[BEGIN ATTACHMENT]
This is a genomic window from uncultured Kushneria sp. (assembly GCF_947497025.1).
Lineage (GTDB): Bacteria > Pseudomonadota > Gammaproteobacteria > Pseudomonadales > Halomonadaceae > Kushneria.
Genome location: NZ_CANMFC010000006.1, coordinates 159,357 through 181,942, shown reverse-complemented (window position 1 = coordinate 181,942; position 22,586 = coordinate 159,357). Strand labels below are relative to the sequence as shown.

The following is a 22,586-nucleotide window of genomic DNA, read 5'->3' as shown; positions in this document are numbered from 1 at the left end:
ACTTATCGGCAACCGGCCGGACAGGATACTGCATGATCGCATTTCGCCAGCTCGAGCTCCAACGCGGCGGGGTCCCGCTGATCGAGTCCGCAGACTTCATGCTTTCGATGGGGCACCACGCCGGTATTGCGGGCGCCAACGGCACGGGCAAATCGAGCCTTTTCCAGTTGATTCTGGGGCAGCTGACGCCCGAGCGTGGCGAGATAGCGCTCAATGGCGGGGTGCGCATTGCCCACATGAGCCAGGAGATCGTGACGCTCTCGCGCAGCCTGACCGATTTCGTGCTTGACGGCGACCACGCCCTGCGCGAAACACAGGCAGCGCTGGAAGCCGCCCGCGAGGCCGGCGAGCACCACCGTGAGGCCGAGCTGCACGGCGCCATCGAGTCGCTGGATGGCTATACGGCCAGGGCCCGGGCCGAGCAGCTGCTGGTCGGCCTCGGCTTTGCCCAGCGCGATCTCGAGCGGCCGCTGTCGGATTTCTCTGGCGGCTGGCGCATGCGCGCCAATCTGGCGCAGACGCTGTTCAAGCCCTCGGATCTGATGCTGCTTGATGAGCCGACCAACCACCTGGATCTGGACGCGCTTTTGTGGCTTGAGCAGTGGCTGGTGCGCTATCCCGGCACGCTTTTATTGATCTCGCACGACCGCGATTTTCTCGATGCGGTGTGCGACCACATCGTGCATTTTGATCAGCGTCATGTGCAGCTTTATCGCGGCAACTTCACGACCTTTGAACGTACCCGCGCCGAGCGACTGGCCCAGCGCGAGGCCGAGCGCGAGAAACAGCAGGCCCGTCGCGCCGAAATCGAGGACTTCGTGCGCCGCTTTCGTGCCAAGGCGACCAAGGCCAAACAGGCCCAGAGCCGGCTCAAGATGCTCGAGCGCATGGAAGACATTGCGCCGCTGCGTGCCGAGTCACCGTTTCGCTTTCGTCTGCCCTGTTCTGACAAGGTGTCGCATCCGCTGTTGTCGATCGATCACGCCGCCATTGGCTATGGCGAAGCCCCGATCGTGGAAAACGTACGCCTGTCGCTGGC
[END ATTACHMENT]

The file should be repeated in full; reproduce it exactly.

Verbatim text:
This is a genomic window from uncultured Kushneria sp. (assembly GCF_947497025.1).
Lineage (GTDB): Bacteria > Pseudomonadota > Gammaproteobacteria > Pseudomonadales > Halomonadaceae > Kushneria.
Genome location: NZ_CANMFC010000006.1, coordinates 159,357 through 181,942, shown reverse-complemented (window position 1 = coordinate 181,942; position 22,586 = coordinate 159,357). Strand labels below are relative to the sequence as shown.

The following is a 22,586-nucleotide window of genomic DNA, read 5'->3' as shown; positions in this document are numbered from 1 at the left end:
ACTTATCGGCAACCGGCCGGACAGGATACTGCATGATCGCATTTCGCCAGCTCGAGCTCCAACGCGGCGGGGTCCCGCTGATCGAGTCCGCAGACTTCATGCTTTCGATGGGGCACCACGCCGGTATTGCGGGCGCCAACGGCACGGGCAAATCGAGCCTTTTCCAGTTGATTCTGGGGCAGCTGACGCCCGAGCGTGGCGAGATAGCGCTCAATGGCGGGGTGCGCATTGCCCACATGAGCCAGGAGATCGTGACGCTCTCGCGCAGCCTGACCGATTTCGTGCTTGACGGCGACCACGCCCTGCGCGAAACACAGGCAGCGCTGGAAGCCGCCCGCGAGGCCGGCGAGCACCACCGTGAGGCCGAGCTGCACGGCGCCATCGAGTCGCTGGATGGCTATACGGCCAGGGCCCGGGCCGAGCAGCTGCTGGTCGGCCTCGGCTTTGCCCAGCGCGATCTCGAGCGGCCGCTGTCGGATTTCTCTGGCGGCTGGCGCATGCGCGCCAATCTGGCGCAGACGCTGTTCAAGCCCTCGGATCTGATGCTGCTTGATGAGCCGACCAACCACCTGGATCTGGACGCGCTTTTGTGGCTTGAGCAGTGGCTGGTGCGCTATCCCGGCACGCTTTTATTGATCTCGCACGACCGCGATTTTCTCGATGCGGTGTGCGACCACATCGTGCATTTTGATCAGCGTCATGTGCAGCTTTATCGCGGCAACTTCACGACCTTTGAACGTACCCGCGCCGAGCGACTGGCCCAGCGCGAGGCCGAGCGCGAGAAACAGCAGGCCCGTCGCGCCGAAATCGAGGACTTCGTGCGCCGCTTTCGTGCCAAGGCGACCAAGGCCAAACAGGCCCAGAGCCGGCTCAAGATGCTCGAGCGCATGGAAGACATTGCGCCGCTGCGTGCCGAGTCACCGTTTCGCTTTCGTCTGCCCTGTTCTGACAAGGTGTCGCATCCGCTGTTGTCGATCGATCACGCCGCCATTGGCTATGGCGAAGCCCCGATCGTGGAAAACGTACGCCTGTCGCTGGC